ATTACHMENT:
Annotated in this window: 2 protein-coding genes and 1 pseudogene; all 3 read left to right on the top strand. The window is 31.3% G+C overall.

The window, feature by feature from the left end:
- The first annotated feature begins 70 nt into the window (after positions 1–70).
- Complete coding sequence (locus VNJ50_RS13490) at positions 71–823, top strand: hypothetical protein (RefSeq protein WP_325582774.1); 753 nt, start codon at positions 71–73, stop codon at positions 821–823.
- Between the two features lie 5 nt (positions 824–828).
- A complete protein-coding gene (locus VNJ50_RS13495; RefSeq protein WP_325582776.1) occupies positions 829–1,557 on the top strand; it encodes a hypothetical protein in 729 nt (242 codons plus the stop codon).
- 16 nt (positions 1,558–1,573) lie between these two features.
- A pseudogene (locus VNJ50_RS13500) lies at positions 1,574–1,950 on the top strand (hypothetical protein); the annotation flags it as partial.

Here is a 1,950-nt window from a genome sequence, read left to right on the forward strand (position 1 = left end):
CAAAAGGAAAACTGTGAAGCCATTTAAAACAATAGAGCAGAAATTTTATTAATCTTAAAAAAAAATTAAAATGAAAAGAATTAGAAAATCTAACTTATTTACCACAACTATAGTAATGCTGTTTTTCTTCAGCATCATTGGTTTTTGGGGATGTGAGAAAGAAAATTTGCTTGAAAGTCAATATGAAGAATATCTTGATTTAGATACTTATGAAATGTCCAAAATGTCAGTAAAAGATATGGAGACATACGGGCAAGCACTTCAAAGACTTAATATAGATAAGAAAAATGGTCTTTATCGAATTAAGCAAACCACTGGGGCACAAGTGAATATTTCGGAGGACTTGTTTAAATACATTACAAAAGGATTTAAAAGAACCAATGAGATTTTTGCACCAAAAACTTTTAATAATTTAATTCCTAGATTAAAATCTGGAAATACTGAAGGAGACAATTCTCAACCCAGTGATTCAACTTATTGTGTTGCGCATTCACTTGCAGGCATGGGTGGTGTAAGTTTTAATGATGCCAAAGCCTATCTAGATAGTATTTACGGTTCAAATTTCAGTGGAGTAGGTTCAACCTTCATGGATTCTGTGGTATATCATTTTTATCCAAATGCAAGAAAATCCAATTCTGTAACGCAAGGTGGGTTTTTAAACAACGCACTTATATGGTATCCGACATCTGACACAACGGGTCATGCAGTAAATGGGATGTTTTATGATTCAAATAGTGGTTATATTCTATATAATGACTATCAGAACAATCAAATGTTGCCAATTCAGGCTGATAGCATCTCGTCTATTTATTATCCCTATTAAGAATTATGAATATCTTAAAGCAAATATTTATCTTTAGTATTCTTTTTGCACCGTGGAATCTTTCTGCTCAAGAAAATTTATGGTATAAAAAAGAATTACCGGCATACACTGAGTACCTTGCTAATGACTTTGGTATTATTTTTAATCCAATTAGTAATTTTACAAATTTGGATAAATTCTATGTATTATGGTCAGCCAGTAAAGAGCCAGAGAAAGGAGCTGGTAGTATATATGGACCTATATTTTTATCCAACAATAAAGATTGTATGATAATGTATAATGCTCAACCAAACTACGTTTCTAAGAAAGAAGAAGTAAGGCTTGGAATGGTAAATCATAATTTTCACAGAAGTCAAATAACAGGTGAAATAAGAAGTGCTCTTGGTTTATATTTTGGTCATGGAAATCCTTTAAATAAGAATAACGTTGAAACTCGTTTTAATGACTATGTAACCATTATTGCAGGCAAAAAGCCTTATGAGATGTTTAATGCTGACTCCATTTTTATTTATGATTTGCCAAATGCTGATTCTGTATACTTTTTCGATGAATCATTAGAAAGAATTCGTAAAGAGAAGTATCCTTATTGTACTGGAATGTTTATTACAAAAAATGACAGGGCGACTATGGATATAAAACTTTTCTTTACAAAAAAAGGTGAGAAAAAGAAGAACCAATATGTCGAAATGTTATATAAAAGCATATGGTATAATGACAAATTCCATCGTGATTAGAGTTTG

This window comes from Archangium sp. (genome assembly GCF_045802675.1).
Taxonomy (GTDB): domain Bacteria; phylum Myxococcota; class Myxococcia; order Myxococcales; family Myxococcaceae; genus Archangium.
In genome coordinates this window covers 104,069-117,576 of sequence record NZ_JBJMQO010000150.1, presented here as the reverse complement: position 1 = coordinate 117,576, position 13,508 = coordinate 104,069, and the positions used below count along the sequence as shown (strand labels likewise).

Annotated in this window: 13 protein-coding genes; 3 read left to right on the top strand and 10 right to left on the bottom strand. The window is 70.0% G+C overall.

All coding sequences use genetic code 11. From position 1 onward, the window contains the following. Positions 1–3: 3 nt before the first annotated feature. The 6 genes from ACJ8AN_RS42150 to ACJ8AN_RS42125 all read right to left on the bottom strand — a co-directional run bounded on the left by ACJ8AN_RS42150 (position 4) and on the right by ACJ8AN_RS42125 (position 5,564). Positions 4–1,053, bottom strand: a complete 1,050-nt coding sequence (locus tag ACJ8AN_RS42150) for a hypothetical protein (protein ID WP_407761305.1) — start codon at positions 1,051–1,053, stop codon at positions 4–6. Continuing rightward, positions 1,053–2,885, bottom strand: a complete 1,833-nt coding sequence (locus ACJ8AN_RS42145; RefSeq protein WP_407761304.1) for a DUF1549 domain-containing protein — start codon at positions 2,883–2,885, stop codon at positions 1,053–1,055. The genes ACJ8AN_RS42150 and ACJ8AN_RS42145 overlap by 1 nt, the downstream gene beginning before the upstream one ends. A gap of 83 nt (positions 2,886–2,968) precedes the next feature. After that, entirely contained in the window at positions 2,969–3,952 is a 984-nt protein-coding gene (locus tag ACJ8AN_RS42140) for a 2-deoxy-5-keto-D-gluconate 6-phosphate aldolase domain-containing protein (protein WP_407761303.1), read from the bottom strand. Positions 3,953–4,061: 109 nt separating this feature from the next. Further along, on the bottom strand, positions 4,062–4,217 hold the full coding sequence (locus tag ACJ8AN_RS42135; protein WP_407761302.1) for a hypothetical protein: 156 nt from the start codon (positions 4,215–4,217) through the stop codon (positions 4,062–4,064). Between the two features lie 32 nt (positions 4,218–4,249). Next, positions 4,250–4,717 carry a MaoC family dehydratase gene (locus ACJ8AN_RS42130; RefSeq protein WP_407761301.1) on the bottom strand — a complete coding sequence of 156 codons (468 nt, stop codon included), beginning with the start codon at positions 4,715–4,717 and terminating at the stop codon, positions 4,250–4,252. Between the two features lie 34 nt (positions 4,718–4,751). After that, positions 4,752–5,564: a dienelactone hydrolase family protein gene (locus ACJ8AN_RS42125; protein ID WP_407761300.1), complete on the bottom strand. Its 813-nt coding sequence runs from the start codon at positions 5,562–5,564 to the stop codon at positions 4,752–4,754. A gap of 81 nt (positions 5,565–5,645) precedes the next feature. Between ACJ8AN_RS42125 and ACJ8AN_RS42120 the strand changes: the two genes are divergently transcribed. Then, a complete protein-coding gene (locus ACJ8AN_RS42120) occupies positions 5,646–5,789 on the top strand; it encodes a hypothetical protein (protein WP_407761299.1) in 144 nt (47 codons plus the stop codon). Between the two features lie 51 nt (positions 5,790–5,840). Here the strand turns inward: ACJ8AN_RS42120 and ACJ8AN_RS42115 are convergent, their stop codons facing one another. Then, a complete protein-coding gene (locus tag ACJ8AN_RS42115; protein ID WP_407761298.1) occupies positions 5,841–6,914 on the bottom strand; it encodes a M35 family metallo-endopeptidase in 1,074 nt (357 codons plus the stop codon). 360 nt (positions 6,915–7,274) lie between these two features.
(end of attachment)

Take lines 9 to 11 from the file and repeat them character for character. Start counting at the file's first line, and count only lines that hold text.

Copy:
Here is a 1,950-nt window from a genome sequence, read left to right on the forward strand (position 1 = left end):
CAAAAGGAAAACTGTGAAGCCATTTAAAACAATAGAGCAGAAATTTTATTAATCTTAAAAAAAAATTAAAATGAAAAGAATTAGAAAATCTAACTTATTTACCACAACTATAGTAATGCTGTTTTTCTTCAGCATCATTGGTTTTTGGGGATGTGAGAAAGAAAATTTGCTTGAAAGTCAATATGAAGAATATCTTGATTTAGATACTTATGAAATGTCCAAAATGTCAGTAAAAGATATGGAGACATACGGGCAAGCACTTCAAAGACTTAATATAGATAAGAAAAATGGTCTTTATCGAATTAAGCAAACCACTGGGGCACAAGTGAATATTTCGGAGGACTTGTTTAAATACATTACAAAAGGATTTAAAAGAACCAATGAGATTTTTGCACCAAAAACTTTTAATAATTTAATTCCTAGATTAAAATCTGGAAATACTGAAGGAGACAATTCTCAACCCAGTGATTCAACTTATTGTGTTGCGCATTCACTTGCAGGCATGGGTGGTGTAAGTTTTAATGATGCCAAAGCCTATCTAGATAGTATTTACGGTTCAAATTTCAGTGGAGTAGGTTCAACCTTCATGGATTCTGTGGTATATCATTTTTATCCAAATGCAAGAAAATCCAATTCTGTAACGCAAGGTGGGTTTTTAAACAACGCACTTATATGGTATCCGACATCTGACACAACGGGTCATGCAGTAAATGGGATGTTTTATGATTCAAATAGTGGTTATATTCTATATAATGACTATCAGAACAATCAAATGTTGCCAATTCAGGCTGATAGCATCTCGTCTATTTATTATCCCTATTAAGAATTATGAATATCTTAAAGCAAATATTTATCTTTAGTATTCTTTTTGCACCGTGGAATCTTTCTGCTCAAGAAAATTTATGGTATAAAAAAGAATTACCGGCATACACTGAGTACCTTGCTAATGACTTTGGTATTATTTTTAATCCAATTAGTAATTTTACAAATTTGGATAAATTCTATGTATTATGGTCAGCCAGTAAAGAGCCAGAGAAAGGAGCTGGTAGTATATATGGACCTATATTTTTATCCAACAATAAAGATTGTATGATAATGTATAATGCTCAACCAAACTACGTTTCTAAGAAAGAAGAAGTAAGGCTTGGAATGGTAAATCATAATTTTCACAGAAGTCAAATAACAGGTGAAATAAGAAGTGCTCTTGGTTTATATTTTGGTCATGGAAATCCTTTAAATAAGAATAACGTTGAAACTCGTTTTAATGACTATGTAACCATTATTGCAGGCAAAAAGCCTTATGAGATGTTTAATGCTGACTCCATTTTTATTTATGATTTGCCAAATGCTGATTCTGTATACTTTTTCGATGAATCATTAGAAAGAATTCGTAAAGAGAAGTATCCTTATTGTACTGGAATGTTTATTACAAAAAATGACAGGGCGACTATGGATATAAAACTTTTCTTTACAAAAAAAGGTGAGAAAAAGAAGAACCAATATGTCGAAATGTTATATAAAAGCATATGGTATAATGACAAATTCCATCGTGATTAGAGTTTG

This window comes from Archangium sp. (genome assembly GCF_045802675.1).